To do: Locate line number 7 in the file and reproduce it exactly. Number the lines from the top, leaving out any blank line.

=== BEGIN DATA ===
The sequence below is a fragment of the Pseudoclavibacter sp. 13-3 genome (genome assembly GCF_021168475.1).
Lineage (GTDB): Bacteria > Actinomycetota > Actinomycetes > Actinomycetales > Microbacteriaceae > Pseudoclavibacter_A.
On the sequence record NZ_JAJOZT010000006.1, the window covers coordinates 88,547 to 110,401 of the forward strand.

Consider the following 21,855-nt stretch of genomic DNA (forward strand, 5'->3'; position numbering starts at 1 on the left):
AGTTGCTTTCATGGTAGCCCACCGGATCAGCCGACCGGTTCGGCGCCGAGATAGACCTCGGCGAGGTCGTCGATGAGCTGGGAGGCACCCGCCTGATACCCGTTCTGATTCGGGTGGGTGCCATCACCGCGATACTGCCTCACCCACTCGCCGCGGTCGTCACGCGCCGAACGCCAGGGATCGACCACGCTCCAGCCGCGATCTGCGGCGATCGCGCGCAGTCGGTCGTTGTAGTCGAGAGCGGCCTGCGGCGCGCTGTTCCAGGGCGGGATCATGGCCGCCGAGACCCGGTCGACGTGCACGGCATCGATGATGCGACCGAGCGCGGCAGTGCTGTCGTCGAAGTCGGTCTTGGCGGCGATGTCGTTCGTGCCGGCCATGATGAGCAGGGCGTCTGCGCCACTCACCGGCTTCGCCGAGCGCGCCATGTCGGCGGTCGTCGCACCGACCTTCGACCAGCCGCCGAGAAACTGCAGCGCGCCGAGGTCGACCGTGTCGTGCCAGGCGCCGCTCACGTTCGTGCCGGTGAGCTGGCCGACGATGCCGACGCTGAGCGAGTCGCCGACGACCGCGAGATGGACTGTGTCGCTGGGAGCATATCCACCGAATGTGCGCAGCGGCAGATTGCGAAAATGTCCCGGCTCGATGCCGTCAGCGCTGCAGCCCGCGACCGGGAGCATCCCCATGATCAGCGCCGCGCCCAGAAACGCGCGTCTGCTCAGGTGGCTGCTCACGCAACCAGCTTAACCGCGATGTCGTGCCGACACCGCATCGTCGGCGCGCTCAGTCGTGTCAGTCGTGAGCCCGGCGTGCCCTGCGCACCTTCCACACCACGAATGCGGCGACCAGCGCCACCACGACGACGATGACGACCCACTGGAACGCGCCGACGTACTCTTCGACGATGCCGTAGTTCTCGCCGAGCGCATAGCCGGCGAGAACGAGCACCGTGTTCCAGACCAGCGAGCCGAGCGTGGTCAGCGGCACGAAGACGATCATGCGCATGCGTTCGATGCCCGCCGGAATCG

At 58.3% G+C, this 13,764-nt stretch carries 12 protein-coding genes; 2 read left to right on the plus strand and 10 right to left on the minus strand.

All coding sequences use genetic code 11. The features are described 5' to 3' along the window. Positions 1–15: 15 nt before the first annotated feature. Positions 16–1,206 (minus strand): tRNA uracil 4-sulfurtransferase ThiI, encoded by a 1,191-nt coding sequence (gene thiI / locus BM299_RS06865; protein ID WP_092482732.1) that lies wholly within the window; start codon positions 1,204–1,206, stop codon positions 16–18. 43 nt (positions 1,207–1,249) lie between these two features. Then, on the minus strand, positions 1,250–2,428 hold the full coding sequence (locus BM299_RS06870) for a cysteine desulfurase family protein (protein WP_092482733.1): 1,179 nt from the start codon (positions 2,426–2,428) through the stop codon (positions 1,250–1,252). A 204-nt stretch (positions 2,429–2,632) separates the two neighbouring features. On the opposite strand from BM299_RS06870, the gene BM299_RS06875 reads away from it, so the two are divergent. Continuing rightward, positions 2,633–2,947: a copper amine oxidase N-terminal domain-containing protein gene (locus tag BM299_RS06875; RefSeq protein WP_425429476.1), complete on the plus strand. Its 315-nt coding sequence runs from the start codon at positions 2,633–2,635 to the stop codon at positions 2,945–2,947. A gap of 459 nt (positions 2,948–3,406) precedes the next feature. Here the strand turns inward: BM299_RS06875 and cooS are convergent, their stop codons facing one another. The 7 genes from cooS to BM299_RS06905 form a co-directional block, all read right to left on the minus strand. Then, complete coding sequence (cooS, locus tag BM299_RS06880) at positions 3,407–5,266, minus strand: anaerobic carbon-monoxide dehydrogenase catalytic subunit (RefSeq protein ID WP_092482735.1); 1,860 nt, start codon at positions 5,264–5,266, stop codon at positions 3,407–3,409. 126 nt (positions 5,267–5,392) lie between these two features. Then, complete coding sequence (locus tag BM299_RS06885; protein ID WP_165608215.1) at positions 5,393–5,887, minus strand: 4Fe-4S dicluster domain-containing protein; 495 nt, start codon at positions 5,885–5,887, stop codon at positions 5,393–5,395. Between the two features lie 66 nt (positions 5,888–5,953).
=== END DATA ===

All coding sequences use genetic code 11. The features are described 5' to 3' along the window. Positions 1–15: 15 nt before the first annotated feature. Positions 16–1,206 (minus strand): tRNA uracil 4-sulfurtransferase ThiI, encoded by a 1,191-nt coding sequence (gene thiI / locus BM299_RS06865; protein ID WP_092482732.1) that lies wholly within the window; start codon positions 1,204–1,206, stop codon positions 16–18. 43 nt (positions 1,207–1,249) lie between these two features. Then, on the minus strand, positions 1,250–2,428 hold the full coding sequence (locus BM299_RS06870) for a cysteine desulfurase family protein (protein WP_092482733.1): 1,179 nt from the start codon (positions 2,426–2,428) through the stop codon (positions 1,250–1,252). A 204-nt stretch (positions 2,429–2,632) separates the two neighbouring features. On the opposite strand from BM299_RS06870, the gene BM299_RS06875 reads away from it, so the two are divergent. Continuing rightward, positions 2,633–2,947: a copper amine oxidase N-terminal domain-containing protein gene (locus tag BM299_RS06875; RefSeq protein WP_425429476.1), complete on the plus strand. Its 315-nt coding sequence runs from the start codon at positions 2,633–2,635 to the stop codon at positions 2,945–2,947. A gap of 459 nt (positions 2,948–3,406) precedes the next feature. Here the strand turns inward: BM299_RS06875 and cooS are convergent, their stop codons facing one another. The 7 genes from cooS to BM299_RS06905 form a co-directional block, all read right to left on the minus strand. Then, complete coding sequence (cooS, locus tag BM299_RS06880) at positions 3,407–5,266, minus strand: anaerobic carbon-monoxide dehydrogenase catalytic subunit (RefSeq protein ID WP_092482735.1); 1,860 nt, start codon at positions 5,264–5,266, stop codon at positions 3,407–3,409. 126 nt (positions 5,267–5,392) lie between these two features. Then, complete coding sequence (locus tag BM299_RS06885; protein ID WP_165608215.1) at positions 5,393–5,887, minus strand: 4Fe-4S dicluster domain-containing protein; 495 nt, start codon at positions 5,885–5,887, stop codon at positions 5,393–5,395. Between the two features lie 66 nt (positions 5,888–5,953).